A Dream Unfulfilled

A Review of An Unfinished Life: John F. Kennedy
by Robert Dallek

Author Biography

Robert Dallek was born on May 16, 1934. He obtained his Ph.D. from Columbia University in 1964. He is a Professor of History at Boston University and has previously taught at Columbia University, UCLA and Oxford. He has won the Bankcroft Prize and numerous other awards for scholarship and teaching. He is renowned for writing many presidential biographies.

John Fitzgerald Kennedy epitomized the American dream. His family, rising from the mass of commoners, achieved mass wealth and prestige. His heritage proved to be the undisputable evidence of civilians that showed that anyone can accomplish their aspirations. Robert Dallek revisited JFK’s life in his recent biography of the beloved president, An Unfinished Life: John F. Kennedy. Although excessively venerated by the country after his assassination, JFK is presented in this book with all his splendor and flaws. Theodore C. Sorensen—a close acquaintance of JFK—observed that “the assassination of President Kennedy represented an incalculable loss of the future.”1 Kennedy embodied the new age. The youthful president surrounded himself with young bright minds as his advisers who proposed new methods and innovative approaches to the country’s woes at home and abroad. Although his life was cut short, it stowed many recollections: his adolescence, his service in both houses of Congress, his road to becoming president, and his presidency.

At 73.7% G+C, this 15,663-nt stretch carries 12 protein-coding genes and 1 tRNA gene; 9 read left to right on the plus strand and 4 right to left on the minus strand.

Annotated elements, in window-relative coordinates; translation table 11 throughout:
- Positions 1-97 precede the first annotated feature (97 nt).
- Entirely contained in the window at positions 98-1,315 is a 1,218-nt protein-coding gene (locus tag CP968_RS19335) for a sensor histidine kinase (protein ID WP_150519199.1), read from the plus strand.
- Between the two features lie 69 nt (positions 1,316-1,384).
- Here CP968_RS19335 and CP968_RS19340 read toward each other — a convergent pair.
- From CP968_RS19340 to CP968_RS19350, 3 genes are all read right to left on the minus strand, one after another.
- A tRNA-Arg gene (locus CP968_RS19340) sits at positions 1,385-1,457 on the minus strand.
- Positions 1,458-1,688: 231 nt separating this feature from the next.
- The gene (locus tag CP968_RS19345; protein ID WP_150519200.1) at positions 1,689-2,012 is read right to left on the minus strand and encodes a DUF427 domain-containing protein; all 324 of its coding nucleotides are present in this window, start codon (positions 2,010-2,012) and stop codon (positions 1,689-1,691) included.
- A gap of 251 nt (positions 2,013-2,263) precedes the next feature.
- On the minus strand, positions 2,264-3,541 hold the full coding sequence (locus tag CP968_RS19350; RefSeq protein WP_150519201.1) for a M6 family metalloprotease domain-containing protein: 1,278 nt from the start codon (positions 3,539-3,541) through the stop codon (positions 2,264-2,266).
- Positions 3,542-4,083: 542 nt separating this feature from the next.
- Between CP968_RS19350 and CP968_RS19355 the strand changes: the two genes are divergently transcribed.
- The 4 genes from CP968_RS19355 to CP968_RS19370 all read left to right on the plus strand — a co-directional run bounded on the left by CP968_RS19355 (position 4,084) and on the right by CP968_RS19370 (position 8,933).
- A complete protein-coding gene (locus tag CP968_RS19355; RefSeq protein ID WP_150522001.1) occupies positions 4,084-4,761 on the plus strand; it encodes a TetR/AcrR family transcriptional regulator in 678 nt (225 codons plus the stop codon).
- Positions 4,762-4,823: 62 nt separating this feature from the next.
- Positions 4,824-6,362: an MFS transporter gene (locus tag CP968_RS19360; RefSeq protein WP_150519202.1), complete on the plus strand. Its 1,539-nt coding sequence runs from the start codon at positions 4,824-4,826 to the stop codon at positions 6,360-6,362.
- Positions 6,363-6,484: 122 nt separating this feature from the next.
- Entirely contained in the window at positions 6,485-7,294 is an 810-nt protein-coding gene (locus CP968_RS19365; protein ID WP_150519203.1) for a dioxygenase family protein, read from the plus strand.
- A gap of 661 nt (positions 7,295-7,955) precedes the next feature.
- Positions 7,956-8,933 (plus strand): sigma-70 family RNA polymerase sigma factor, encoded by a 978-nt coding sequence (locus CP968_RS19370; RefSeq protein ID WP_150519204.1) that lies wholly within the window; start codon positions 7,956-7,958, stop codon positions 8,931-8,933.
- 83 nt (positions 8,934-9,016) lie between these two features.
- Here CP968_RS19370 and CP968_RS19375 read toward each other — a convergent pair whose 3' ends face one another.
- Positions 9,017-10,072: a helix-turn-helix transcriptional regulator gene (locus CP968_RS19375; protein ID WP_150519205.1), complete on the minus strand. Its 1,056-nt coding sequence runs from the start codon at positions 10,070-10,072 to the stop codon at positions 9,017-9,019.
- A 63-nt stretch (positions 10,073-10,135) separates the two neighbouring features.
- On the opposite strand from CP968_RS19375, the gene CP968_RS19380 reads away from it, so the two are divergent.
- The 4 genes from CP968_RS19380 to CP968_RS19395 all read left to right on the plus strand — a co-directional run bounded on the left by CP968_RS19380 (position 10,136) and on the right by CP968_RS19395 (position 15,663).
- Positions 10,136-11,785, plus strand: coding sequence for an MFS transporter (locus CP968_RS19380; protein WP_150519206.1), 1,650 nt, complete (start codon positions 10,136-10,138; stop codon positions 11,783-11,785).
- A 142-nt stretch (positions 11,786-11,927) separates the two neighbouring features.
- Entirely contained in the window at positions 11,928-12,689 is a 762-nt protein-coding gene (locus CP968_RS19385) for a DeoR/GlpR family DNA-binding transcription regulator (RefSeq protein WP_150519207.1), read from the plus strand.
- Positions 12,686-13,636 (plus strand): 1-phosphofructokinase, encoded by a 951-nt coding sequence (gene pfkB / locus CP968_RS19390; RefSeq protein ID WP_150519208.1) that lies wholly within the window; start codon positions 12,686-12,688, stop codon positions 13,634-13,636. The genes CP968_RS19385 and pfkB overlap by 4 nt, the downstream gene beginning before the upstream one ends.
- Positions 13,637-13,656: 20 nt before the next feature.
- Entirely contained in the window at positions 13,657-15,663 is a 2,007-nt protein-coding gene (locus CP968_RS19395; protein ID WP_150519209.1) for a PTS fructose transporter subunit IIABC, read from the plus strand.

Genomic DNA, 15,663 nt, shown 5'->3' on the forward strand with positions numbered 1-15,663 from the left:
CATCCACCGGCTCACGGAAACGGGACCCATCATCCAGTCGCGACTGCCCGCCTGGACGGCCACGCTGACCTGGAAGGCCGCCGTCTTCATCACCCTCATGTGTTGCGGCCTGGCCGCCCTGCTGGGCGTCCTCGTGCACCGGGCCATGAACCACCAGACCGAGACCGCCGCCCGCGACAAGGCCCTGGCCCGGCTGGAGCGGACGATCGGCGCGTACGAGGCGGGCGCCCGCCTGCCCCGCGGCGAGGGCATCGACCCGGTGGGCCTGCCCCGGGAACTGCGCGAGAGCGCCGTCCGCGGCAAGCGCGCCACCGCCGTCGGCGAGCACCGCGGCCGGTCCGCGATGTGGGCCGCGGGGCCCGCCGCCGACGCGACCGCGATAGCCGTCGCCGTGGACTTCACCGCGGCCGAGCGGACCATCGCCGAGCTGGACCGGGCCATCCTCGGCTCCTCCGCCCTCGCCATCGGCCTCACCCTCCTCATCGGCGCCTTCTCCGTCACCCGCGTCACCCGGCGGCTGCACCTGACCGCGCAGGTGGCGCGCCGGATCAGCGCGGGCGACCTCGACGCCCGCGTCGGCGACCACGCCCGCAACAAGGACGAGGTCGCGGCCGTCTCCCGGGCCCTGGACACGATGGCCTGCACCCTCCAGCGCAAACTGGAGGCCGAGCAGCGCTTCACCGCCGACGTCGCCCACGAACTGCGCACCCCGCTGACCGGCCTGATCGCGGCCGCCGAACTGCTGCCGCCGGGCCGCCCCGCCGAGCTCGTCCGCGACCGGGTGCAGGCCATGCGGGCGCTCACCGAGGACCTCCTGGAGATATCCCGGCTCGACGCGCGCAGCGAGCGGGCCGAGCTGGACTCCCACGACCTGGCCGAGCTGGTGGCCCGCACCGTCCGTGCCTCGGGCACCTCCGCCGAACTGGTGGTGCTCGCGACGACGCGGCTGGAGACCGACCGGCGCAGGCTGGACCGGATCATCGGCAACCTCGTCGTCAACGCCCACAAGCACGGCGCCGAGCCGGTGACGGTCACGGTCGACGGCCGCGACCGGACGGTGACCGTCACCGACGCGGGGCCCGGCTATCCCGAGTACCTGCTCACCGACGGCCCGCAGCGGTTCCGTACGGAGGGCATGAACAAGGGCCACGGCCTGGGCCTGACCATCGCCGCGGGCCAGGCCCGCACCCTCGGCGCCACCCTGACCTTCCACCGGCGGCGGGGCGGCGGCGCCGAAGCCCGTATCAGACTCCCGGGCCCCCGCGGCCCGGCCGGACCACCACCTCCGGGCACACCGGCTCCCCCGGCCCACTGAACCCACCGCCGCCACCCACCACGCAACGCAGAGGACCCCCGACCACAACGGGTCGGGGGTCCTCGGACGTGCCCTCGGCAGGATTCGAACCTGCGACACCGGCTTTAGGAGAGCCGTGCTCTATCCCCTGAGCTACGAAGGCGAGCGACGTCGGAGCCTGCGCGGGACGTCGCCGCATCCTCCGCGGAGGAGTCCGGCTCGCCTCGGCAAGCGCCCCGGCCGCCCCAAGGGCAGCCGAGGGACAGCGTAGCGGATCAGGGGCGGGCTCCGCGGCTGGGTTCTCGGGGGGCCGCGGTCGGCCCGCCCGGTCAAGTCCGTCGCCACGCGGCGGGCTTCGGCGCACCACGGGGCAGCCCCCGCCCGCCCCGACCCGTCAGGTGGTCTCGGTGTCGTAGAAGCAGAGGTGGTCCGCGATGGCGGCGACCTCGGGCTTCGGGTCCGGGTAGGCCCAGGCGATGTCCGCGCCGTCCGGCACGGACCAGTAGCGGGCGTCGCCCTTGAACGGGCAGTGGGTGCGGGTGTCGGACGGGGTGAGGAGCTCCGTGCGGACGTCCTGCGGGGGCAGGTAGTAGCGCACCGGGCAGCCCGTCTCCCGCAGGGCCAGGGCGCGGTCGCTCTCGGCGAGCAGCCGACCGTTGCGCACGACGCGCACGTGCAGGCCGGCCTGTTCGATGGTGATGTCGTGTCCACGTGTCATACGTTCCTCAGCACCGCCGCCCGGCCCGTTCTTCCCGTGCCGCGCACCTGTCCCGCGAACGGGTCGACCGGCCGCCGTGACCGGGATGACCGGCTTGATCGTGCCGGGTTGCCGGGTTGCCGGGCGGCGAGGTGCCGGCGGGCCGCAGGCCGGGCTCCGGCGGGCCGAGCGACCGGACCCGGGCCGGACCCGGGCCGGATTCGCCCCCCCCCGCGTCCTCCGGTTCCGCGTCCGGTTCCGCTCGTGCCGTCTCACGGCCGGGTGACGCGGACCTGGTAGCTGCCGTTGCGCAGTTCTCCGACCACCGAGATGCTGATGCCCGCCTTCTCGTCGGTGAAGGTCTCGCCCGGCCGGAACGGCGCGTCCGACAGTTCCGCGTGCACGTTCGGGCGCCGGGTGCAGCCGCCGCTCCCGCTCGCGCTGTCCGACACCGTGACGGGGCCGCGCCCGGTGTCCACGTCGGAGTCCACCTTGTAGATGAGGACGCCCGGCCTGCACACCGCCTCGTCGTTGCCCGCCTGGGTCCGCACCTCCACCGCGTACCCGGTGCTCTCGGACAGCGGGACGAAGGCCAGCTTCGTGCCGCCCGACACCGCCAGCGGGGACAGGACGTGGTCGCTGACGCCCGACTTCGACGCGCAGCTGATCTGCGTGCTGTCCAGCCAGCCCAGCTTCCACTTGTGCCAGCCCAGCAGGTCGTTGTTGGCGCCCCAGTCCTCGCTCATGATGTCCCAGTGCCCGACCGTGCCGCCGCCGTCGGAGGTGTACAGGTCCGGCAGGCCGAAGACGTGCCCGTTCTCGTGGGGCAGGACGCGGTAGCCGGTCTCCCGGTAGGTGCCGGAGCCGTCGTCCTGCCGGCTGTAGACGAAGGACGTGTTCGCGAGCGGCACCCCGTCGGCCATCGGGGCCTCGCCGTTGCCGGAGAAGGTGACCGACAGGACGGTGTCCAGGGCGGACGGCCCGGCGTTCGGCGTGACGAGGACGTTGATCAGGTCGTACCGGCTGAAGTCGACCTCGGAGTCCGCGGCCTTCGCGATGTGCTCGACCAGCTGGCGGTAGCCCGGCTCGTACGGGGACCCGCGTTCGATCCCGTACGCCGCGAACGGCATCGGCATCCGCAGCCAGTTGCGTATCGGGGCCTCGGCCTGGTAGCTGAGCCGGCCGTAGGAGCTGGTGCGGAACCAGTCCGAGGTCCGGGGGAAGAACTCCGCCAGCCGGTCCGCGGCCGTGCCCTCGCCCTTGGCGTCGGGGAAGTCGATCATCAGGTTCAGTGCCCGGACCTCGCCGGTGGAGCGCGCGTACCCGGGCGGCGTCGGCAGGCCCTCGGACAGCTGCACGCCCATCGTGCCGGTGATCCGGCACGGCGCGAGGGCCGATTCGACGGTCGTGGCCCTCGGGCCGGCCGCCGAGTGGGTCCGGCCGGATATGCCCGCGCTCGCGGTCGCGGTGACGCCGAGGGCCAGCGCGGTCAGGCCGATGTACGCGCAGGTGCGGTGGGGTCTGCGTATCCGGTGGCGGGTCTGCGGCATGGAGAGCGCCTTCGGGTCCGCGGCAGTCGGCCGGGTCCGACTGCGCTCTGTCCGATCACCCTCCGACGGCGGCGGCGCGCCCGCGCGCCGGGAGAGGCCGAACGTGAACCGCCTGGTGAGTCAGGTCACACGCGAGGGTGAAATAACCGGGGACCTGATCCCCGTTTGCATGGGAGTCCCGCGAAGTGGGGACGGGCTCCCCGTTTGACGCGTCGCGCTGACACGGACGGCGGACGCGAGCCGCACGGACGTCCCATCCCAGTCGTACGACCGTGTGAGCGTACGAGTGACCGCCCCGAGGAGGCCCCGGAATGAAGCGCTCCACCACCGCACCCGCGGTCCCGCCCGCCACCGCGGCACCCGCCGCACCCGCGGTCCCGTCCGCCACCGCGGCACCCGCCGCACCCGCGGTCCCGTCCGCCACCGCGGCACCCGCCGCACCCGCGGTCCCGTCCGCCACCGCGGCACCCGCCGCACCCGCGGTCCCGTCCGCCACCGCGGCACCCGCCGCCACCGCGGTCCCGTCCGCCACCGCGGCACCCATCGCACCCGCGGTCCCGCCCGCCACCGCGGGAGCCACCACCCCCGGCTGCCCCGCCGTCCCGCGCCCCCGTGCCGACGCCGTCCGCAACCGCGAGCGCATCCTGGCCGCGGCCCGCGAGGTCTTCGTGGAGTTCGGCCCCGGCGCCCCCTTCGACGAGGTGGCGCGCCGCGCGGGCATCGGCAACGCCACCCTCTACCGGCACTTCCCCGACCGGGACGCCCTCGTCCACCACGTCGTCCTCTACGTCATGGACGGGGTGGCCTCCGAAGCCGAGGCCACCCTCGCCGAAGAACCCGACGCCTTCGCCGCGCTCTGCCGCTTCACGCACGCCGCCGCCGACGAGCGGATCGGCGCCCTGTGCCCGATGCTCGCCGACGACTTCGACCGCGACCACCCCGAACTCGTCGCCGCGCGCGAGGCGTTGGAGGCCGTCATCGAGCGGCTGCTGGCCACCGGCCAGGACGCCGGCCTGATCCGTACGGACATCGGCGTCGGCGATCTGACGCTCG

Chapters one to three dealt with JFK’s childhood. Because he was the second son of Rose and Joseph Kennedy, JFK’s birth into the world was welcomed with little ebullience and publicity although Joe was a prominent businessman. From the beginning of his existence, JFK was overshadowed by his big brother, Joe Jr. Continuously exhibiting his superiority, Joe Jr. would fake a football handoff, “slam the ball into Jack’s stomach,” and walk away smirking while his younger brother laid on the ground, throbbing with pain.2 In addition to his elder brother’s bullying, he suffered from mysterious ailments in his “eyes, ears, teeth, knees, arches, from the top of his head to the tip of his toes;” his back problems would prove to be the most severe.3 These maladies would plague him for the rest of his life and recur sporadically throughout his presidency. Another detriment to his widely revered reputation as the ideal gentleman was his promiscuity. Bestowed with boyish looks, Kennedy became the object that “every woman want[ed] to mother or marry.”4 Because of the competitiveness between the two brothers, JFK found something he excelled at: charming the ladies. With the death of his older brother due to a hazardous flying mission, JFK centralized his attentions on prospective occupations. Previously, politics was reserved for Joe Jr., but with no one impeding his progress, JFK embarked on his journey into politics.